I only have a basic Canon printer but last year I saw photographer friends raving about the new Epsom Surecolor-P800. 
I see online there is an A2 version and a 17" version. 

Note Les is using Canson Platine Fibre Rag, which I believe he helped Canson develop for fine art printing.
In a talk last year Les explained that most commercial printer profiles are pretty useless, because modern USB spectrometers don't have enough power to use polarizing filters and thus read through the glare on darker color values.

Color calibration of screens and printers is tricky and you need a professional screen like an EIZO to see 99% of Adobe RGB color space. No screen can see more than Adobe RGB but if the image is in ProPhoto or another large color space, good printers can print colors you can't see on a screen. Most screens only see sRGB which is the color space of the cheapest possible CRT monitor from the 1980s. It also happens to be the default color space for Adobe Creative Suite, Photoshop etc.!  Most scanners seem to only scan in sRGB too. 

Les's notes on his web page are useful for all this sort of stuff.

Sounds like it's worth waiting and saving if there is a new model of the 4900 coming.


----- Original Message -----
"SciArt-L Discussion List-for Natural Science Illustration-" <[log in to unmask]>

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Thu, 7 Jan 2016 09:22:55 -0500
Re: [SCIART] Suggestions for an archival quality printer

Interesting points. I may eventually try a professional printer to make a series of limited edition signed prints but for now home printing on art papers produces a nice enough job. I don't have large prints and this way I don't need to keep inventory. Someone wants a print, I print it. And I charge what I think is a reasonable amount, well more than $10 for an 8x10!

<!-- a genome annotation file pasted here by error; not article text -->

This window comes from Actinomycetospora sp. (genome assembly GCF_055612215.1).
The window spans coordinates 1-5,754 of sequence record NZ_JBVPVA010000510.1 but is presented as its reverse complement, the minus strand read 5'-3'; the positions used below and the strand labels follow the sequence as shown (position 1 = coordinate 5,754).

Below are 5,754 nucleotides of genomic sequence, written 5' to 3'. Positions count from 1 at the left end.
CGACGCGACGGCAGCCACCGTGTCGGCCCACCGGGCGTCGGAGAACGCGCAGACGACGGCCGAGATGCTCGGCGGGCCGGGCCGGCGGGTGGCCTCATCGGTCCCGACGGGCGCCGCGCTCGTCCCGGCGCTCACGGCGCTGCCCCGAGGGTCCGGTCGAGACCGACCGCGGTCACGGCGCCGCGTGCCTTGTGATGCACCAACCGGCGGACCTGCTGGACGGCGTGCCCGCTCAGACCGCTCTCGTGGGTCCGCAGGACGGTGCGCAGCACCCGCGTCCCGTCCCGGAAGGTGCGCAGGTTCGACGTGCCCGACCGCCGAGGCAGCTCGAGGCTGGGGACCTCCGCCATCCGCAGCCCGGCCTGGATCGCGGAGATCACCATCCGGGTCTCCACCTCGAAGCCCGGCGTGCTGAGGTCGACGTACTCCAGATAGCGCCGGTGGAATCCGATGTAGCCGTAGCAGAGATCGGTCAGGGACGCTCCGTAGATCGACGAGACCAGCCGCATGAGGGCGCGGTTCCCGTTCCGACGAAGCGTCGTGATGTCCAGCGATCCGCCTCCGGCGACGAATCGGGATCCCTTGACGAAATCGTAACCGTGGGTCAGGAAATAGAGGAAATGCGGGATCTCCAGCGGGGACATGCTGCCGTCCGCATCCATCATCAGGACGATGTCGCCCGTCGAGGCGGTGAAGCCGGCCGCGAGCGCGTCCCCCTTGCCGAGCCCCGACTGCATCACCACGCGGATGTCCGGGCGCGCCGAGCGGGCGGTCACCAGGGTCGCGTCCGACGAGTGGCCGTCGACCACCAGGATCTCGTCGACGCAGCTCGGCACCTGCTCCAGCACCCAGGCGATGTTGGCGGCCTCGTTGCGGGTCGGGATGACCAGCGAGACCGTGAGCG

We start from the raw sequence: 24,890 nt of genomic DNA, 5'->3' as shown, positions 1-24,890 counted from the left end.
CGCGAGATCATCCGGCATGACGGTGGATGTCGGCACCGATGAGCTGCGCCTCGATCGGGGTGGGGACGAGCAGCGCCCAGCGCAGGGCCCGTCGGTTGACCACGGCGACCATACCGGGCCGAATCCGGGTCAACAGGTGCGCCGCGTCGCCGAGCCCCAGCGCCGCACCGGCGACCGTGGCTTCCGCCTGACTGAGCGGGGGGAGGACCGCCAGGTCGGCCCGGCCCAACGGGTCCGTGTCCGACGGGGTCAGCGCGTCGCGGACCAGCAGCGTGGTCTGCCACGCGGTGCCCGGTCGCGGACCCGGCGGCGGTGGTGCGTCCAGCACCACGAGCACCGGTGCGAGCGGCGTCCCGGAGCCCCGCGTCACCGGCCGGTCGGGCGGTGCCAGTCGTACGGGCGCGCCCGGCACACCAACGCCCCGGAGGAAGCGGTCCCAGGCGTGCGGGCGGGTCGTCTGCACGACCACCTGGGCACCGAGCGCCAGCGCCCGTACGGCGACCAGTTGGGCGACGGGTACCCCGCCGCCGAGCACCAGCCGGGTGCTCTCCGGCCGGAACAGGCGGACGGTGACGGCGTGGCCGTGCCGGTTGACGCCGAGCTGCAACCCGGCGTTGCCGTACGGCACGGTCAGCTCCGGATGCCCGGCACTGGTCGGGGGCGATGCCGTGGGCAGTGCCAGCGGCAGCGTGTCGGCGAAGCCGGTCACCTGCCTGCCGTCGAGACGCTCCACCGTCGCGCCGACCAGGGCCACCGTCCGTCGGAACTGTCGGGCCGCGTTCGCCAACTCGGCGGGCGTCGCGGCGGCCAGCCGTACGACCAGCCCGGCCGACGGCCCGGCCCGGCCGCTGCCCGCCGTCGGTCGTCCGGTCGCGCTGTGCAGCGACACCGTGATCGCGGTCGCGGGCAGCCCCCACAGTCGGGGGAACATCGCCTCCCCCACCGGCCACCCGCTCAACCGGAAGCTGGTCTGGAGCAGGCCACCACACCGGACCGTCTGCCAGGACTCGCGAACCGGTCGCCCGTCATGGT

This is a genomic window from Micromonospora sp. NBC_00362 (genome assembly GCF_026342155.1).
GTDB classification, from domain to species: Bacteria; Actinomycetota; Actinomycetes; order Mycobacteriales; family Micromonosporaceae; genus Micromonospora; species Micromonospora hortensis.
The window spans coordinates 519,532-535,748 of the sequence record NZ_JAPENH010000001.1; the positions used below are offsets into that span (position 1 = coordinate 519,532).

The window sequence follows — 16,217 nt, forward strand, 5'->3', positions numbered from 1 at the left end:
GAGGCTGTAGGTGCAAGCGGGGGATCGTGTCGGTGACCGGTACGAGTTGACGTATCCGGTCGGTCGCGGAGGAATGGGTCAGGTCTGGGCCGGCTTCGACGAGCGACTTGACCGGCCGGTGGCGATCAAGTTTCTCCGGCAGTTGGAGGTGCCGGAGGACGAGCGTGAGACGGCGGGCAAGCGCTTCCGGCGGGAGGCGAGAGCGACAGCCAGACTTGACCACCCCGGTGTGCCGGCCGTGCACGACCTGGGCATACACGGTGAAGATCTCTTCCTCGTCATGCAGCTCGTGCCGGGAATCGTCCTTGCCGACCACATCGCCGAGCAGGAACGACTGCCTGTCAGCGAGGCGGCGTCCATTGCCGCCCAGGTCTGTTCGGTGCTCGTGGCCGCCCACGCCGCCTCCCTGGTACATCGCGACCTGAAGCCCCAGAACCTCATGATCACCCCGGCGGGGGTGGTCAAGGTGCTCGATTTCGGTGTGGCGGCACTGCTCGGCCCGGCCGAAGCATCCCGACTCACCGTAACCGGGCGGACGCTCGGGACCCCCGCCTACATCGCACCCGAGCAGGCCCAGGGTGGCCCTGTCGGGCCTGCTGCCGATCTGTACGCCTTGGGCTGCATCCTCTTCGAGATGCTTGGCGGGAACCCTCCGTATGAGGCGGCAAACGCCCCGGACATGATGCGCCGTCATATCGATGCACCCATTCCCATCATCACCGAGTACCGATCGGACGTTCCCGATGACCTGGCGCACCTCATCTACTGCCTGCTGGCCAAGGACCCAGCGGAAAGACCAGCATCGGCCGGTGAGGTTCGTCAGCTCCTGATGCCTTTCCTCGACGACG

Thanks, Lore

On Thu, Jan 7, 2016 at 9:13 AM, Linda Feltner <[log in to unmask]> wrote:
My prints are usually larger, and sometimes much larger than a 17" printer. If I printed a large amount of smaller prints for sale, then I'd consider doing it myself, but I'm not totally convinced. There is a lot of time involved in color and equipment management. But for a small print, sometimes the professional printer can be more expensive per square inch. However, my professional printer certainly knows this, and works to keep the prices affordable. If I'm printing a series of 8x10s, she will find a way to reduce her production time, print several on a large sheet and then I cut them down to size, and thus pass the savings on to me. So in effect, I don't spend the time, and that in itself is a savings. 

When pricing, I do feel that museum quality pigmented prints are just higher to produce. I think the public became used to buying prints for very little money, and they still want an 8x10 for $10.  It's hard to cut costs, and perhaps we can do that by printing ourselves. But for me, I"m not to the place where I can devote time to printing.

Linda M. Feltner Artist, LLC
P.O. Box 325
Hereford, AZ 85615
(520) 803-0538

On Jan 7, 2016, at 6:24 AM, Lore Ruttan wrote:

I'm hearing various opinions about the value of professional fine art prints vs self-printing with a good quality printer (with archival inks on archival paper). Aside from the consideration of color management that Bruce and others mentioned, do others feel the professional prints are that much superior and why?


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Lore Ruttan, Ph.D.

Lore Ruttan Illustration

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